One of the most difficult things for a Christian worker to do is to wade into the midst of grief with a congregant. There we sit, feeling helpless and disarmed, watching the person across the table from us fall into pieces over their loss. When they gain the composure to speak, almost certainly they will ask:
"Why did God let this happen?"
If you catch a counselor in a more candid moment, we will admit that this is the kind of question we dread the most in the wake of a tragedy. It's not that the question lacks a straightforward Biblical answer (Cf. Rom. 8.28 or Gen. 50.20). Nor is it that we lack the courage to speak hard truths about God's sovereignty in a crisis. Rather, it is that the question "Why?" has a more nuanced Biblical pedigree than meets the eye, and answering without care to this can have devastating effects on the person sitting across from us.
To put it another way, there are more unhelpful answers to the "Why?" question than there are helpful ones. In fact, the question often presents a kind of Scylla and Charybdis to the Christian worker, with danger on either side. On one side, we might be tempted to think that our calling in the aftermath of heartbreak is to see it as an apologetic teaching moment. Proof texting, simplistic answers, recommending sermons or books, and waxing eloquent about the hidden counsels of God can be helpful but often run the risk of putting us in cahoots with Job's companions. On the other side, we can be shipwrecked by the much more dangerous temptation to actually answer the question. This kind of response can range from the sophomoric to the tragically comic. Either way, such a response exceeds human knowledge and numbers us among those who darken counsel without understanding.
Scripture guides our response to this question in a more Godward way. In fact, our Lord famously takes an interest in theodicy on the cross. Face to face with the judgment of God on the sin of the world, Jesus "cried out with a loud voice, saying, 'Eli, Eli, lema sabachthani?' that is, "My God, my God, why have you forsaken me?" (Mt. 27.46, ESV).
This of course is a quote from David in Psalm 22. Here we are offered a rare glimpse into the agony of Jesus, the cosmic weight of sin, the inter-Trinitarian dynamics of salvation, and the love of the Godhead. And if this weren't enough to captivate our minds for a millennia, we are also given insight into why we ask "Why?" in times of loss and how to biblically respond to this question. Let me suggest that these two passages teach us at least four things about why we ask "Why?"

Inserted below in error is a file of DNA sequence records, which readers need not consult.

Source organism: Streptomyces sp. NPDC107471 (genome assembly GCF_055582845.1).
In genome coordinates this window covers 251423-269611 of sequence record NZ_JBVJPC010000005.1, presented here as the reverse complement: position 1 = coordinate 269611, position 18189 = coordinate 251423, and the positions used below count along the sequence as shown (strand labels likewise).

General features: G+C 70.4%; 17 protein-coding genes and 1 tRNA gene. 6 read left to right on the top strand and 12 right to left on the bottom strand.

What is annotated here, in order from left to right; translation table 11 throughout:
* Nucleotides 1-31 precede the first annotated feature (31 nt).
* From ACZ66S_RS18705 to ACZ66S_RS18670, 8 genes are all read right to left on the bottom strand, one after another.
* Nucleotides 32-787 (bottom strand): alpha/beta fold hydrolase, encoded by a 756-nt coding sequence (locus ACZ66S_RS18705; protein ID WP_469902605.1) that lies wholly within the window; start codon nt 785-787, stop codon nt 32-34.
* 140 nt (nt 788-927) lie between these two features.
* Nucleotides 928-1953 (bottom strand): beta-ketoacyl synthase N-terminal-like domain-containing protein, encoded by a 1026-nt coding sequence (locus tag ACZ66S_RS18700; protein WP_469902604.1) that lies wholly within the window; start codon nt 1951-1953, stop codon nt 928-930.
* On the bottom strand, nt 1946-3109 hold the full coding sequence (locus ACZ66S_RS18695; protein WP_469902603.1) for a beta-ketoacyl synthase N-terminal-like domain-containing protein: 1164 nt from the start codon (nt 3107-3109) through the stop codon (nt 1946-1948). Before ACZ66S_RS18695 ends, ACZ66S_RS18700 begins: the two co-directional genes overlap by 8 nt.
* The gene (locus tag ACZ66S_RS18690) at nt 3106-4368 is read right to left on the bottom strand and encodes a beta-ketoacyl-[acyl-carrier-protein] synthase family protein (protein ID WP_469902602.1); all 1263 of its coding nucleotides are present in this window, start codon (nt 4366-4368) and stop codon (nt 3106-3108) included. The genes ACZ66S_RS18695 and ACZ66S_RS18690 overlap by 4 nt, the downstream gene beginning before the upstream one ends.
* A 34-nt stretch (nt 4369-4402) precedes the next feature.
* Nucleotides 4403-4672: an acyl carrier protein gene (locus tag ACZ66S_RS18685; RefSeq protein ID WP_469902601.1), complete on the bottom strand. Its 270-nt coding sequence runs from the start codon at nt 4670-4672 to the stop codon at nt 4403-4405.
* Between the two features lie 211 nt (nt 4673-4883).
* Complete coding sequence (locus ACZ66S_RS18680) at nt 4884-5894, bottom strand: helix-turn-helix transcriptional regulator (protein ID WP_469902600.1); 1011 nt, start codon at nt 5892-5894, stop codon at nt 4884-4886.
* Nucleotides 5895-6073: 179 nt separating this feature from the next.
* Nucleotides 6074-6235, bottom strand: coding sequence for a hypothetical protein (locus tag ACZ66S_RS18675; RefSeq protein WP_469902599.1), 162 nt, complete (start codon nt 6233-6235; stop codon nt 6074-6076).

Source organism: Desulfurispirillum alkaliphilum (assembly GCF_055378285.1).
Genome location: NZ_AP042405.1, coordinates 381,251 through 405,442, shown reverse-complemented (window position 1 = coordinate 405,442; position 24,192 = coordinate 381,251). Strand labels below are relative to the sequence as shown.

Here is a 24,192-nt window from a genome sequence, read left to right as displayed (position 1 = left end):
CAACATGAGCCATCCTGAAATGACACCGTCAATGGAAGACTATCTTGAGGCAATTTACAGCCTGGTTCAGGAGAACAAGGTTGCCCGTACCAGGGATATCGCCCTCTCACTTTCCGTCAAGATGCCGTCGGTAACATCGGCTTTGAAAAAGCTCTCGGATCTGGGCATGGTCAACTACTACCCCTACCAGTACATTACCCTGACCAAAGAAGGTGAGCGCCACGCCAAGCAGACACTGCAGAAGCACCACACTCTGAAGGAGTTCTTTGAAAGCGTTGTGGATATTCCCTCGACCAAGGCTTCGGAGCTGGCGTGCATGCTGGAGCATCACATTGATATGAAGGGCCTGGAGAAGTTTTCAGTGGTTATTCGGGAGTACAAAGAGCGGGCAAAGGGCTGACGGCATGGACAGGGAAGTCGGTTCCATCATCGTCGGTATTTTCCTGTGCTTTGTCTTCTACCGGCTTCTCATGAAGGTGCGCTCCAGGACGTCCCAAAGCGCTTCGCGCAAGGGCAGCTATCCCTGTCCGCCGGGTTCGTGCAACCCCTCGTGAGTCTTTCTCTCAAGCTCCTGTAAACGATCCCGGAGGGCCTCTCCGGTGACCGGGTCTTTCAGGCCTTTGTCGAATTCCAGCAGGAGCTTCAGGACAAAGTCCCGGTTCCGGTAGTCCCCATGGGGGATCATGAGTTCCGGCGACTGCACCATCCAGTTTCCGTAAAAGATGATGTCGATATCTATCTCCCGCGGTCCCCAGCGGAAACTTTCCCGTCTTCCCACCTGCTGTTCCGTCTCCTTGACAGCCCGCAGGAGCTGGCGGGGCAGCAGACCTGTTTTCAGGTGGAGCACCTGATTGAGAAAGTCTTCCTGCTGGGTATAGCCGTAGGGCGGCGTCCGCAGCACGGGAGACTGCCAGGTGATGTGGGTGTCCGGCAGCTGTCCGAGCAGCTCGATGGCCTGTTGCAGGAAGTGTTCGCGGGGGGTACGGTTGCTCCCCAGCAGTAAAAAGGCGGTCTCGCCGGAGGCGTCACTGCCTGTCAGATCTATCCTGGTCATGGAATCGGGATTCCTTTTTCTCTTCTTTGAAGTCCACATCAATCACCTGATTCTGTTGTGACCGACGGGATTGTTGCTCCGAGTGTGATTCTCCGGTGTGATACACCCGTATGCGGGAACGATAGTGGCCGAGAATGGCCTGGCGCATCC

First, and perhaps most simply, Jesus here validates this question for His people. By asking this question, He gives us permission to ask it. Perhaps it can be said that He models it for us, for if the Son of God can ask the Father why evil befalls Him, then so can we. And this reality is bolstered by other passages that reveal God's faithful servants doing just the same--consider David in Psalm 22, Jeremiah in Jer. 22, or Job in chapter 7. And while not all of these questions were uttered from a pure heart, they nonetheless suggest that God does hear them.
Second, Christ's cry from the cross teaches us that, ironically, knowing the actual reason why God allows something to occur is often not as satisfying as it seems. Aristotle famously spoke of four differing causes of events in the world--the material, the formal, the efficient, and the final. It is often the case that we can piece together some explanation regarding the first three--i.e. a low pressure system caused the hurricane. But what usually dogs us are questions regarding the final cause (ultimate purpose) of a tragedy. And so often it is impossible to specifically know this in relation to a certain event, although we always generally know this in relation to God's providence.
Yet in this case, Christ actually knew the final cause of His death. Although in the emptying of Himself into His human nature he voluntarily gave up some kinds of knowledge (Mk 13.32), He at least knew why He had to die (Jn. 18.4). In fact, He had practically been preaching this truth ad nauseam to the disciples (Lk. 18.31-34), and so it is evident that Jesus already knew the answer to His question before He asked it! And this means that being able to propositionally explain why God does something, although helpful, does not always take away our pain and hurt. The question "Why?" therefore actually yearns toward something much deeper than a straightforward answer.